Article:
Nobody Asked Me, But...Put ROTC Back in the Ivy League

By Kenneth Harbaugh

Fifty years ago, a significant number of Ivy League graduates joined the military. Today, hardly any do. Restoring ROTC will help to bridge this ever-widening gap, by providing some students with opportunities to serve directly, and providing others with a real connection to those who fight in their place. The military may never again draw a significant percentage of its officer corps from the Ivies, but by having a visible presence on campus, it can provide a critical reference point for America's future leaders.

Reestablishing military training programs at these schools will require more than just a financial commitment. It will require a change in attitude. The bitterness that characterized ROTC's departure four decades ago still lingers. Some in the military harbor memories of that insult. Others cling to its lore, and reject any suggestion that the Ivies are worth re-engaging. But we cannot allow wounded pride to rule this issue. There is too much at stake.

The good news is that students themselves largely reject the anti-military rancor that dominated their campuses during the late 1960s. At Yale, a number of pro-military, student-led organizations now exist, including one that helps undergraduates navigate the process of applying to Marine Officer Candidate School. My students all professed a deep respect for those who chose to serve, even though most lacked a personal connection to the military.

To be sure, reintroducing ROTC will generate controversy. Certain campus constituencies have a vested interest, however misguided, in maintaining the ban. Some groups are reflexively anti-military, but most cite opposition to Don't Ask, Don't Tell. DADT is indeed unjust, but it cannot serve as an excuse for continuing the ban on ROTC. Our military has no choice (nor should it) but to enforce the policies enacted by its civilian leadership. Stiff-arming ROTC is unfair, both to the military and to students who wish to serve. But ending the ban is about more than fairness. It is, ultimately, about the future of civil-military relations.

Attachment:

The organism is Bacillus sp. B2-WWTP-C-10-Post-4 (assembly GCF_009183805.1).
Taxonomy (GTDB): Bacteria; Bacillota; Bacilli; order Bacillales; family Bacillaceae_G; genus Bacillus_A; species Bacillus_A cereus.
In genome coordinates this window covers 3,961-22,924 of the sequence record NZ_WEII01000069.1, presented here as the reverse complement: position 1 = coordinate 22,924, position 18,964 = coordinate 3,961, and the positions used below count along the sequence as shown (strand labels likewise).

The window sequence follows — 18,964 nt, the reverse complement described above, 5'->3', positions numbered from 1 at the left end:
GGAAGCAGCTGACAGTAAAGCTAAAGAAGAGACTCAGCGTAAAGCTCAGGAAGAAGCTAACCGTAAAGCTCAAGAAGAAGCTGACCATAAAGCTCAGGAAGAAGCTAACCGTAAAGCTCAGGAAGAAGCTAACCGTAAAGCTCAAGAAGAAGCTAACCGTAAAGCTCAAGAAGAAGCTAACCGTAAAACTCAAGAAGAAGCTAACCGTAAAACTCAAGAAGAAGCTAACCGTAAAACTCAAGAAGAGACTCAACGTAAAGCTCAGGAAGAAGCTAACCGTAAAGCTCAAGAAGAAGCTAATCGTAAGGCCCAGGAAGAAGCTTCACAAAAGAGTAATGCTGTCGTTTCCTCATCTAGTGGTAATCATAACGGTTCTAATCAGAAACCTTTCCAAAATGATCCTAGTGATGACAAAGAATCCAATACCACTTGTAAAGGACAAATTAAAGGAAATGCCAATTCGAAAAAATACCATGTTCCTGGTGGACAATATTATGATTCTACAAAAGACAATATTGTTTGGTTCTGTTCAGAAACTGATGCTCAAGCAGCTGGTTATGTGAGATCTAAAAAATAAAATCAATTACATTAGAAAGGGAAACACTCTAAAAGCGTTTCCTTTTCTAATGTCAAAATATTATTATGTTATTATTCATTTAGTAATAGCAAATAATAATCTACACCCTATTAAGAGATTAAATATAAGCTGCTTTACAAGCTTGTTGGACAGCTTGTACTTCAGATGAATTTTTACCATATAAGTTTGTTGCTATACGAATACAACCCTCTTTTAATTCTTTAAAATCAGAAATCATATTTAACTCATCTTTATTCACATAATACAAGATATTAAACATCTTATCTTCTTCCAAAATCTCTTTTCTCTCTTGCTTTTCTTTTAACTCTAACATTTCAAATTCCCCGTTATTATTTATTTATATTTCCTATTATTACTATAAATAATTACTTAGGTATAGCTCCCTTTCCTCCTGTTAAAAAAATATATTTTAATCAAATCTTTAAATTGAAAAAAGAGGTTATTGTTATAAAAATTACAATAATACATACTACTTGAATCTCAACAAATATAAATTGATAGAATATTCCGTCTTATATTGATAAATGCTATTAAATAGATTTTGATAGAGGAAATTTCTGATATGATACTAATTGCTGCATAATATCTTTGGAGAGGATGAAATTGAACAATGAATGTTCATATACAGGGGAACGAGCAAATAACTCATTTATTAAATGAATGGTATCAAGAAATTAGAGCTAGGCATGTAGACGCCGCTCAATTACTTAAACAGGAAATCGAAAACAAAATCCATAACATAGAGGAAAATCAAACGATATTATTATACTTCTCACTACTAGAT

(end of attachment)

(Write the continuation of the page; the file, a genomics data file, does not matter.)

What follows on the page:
Naval Education and Training Command should take the lead in reaching out to these schools. The students themselves are ready. As a former ROTC instructor, I taught my midshipmen about anticipating change by leading through it. On this issue, the Navy can either wait or it can lead.

Mr. Harbaugh, a former Navy pilot, taught as a Guest Fellow at Yale and as an ROTC instructor at The Citadel. He currently serves as executive director of The Mission Continues.

Mr. Harbaugh, a former Navy pilot, taught as a Guest Fellow at Yale and as an ROTC instructor at The Citadel. He currently serves as executive director of The Mission Continues.

More by this Author

None found for this author.

Events and Conferences

None found for this author.


Conferences and Events

Maritime Security Dialogue

Fri, 2015-01-16

  Please join us for a Maritime Security Dialogue, featuring: Admiral Paul Zukunft, USCG Commandant of the U.S. Coast...

2015 WEST Conference

2015 U.S. Naval Institute Member Event

Ultimate Skybox at The Diamond View Tower

View All

From the Press

Guest Lecturer & Book Signing

Thu, 2015-01-29

Captain Bernard Cole

Why Become a Member of the U.S. Naval Institute?

As an independent forum for over 135 years, the Naval Institute has been nurturing creative thinkers who responsibly raise their voices on matters relating to national defense.

Become a Member Renew Membership